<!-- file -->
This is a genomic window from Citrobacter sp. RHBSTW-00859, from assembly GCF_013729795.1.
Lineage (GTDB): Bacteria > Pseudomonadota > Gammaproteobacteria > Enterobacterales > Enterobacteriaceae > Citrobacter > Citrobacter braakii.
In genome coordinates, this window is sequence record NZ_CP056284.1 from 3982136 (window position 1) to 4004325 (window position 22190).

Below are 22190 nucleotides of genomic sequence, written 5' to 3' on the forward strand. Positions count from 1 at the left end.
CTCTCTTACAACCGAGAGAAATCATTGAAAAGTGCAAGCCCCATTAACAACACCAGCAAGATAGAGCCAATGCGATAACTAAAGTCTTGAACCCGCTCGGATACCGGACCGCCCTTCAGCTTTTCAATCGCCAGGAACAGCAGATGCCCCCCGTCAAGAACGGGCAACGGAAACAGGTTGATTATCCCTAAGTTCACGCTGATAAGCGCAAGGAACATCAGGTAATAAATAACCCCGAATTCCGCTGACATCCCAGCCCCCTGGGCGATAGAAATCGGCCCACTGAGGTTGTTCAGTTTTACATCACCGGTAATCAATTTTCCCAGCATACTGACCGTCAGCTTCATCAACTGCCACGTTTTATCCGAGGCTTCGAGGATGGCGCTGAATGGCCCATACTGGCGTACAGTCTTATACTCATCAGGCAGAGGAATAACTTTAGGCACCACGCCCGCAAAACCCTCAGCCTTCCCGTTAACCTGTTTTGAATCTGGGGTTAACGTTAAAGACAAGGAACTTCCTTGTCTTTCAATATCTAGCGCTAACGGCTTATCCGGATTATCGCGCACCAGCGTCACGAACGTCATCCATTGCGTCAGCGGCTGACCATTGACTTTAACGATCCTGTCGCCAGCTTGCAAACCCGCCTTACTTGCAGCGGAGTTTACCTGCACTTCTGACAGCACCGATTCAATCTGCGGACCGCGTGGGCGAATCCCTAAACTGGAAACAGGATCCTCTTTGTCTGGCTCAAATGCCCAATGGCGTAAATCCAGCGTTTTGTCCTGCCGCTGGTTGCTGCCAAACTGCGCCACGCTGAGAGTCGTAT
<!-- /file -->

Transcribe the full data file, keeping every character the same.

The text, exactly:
This is a genomic window from Citrobacter sp. RHBSTW-00859, from assembly GCF_013729795.1.
Lineage (GTDB): Bacteria > Pseudomonadota > Gammaproteobacteria > Enterobacterales > Enterobacteriaceae > Citrobacter > Citrobacter braakii.
In genome coordinates, this window is sequence record NZ_CP056284.1 from 3982136 (window position 1) to 4004325 (window position 22190).

Below are 22190 nucleotides of genomic sequence, written 5' to 3' on the forward strand. Positions count from 1 at the left end.
CTCTCTTACAACCGAGAGAAATCATTGAAAAGTGCAAGCCCCATTAACAACACCAGCAAGATAGAGCCAATGCGATAACTAAAGTCTTGAACCCGCTCGGATACCGGACCGCCCTTCAGCTTTTCAATCGCCAGGAACAGCAGATGCCCCCCGTCAAGAACGGGCAACGGAAACAGGTTGATTATCCCTAAGTTCACGCTGATAAGCGCAAGGAACATCAGGTAATAAATAACCCCGAATTCCGCTGACATCCCAGCCCCCTGGGCGATAGAAATCGGCCCACTGAGGTTGTTCAGTTTTACATCACCGGTAATCAATTTTCCCAGCATACTGACCGTCAGCTTCATCAACTGCCACGTTTTATCCGAGGCTTCGAGGATGGCGCTGAATGGCCCATACTGGCGTACAGTCTTATACTCATCAGGCAGAGGAATAACTTTAGGCACCACGCCCGCAAAACCCTCAGCCTTCCCGTTAACCTGTTTTGAATCTGGGGTTAACGTTAAAGACAAGGAACTTCCTTGTCTTTCAATATCTAGCGCTAACGGCTTATCCGGATTATCGCGCACCAGCGTCACGAACGTCATCCATTGCGTCAGCGGCTGACCATTGACTTTAACGATCCTGTCGCCAGCTTGCAAACCCGCCTTACTTGCAGCGGAGTTTACCTGCACTTCTGACAGCACCGATTCAATCTGCGGACCGCGTGGGCGAATCCCTAAACTGGAAACAGGATCCTCTTTGTCTGGCTCAAATGCCCAATGGCGTAAATCCAGCGTTTTGTCCTGCCGCTGGTTGCTGCCAAACTGCGCCACGCTGAGAGTCGTAT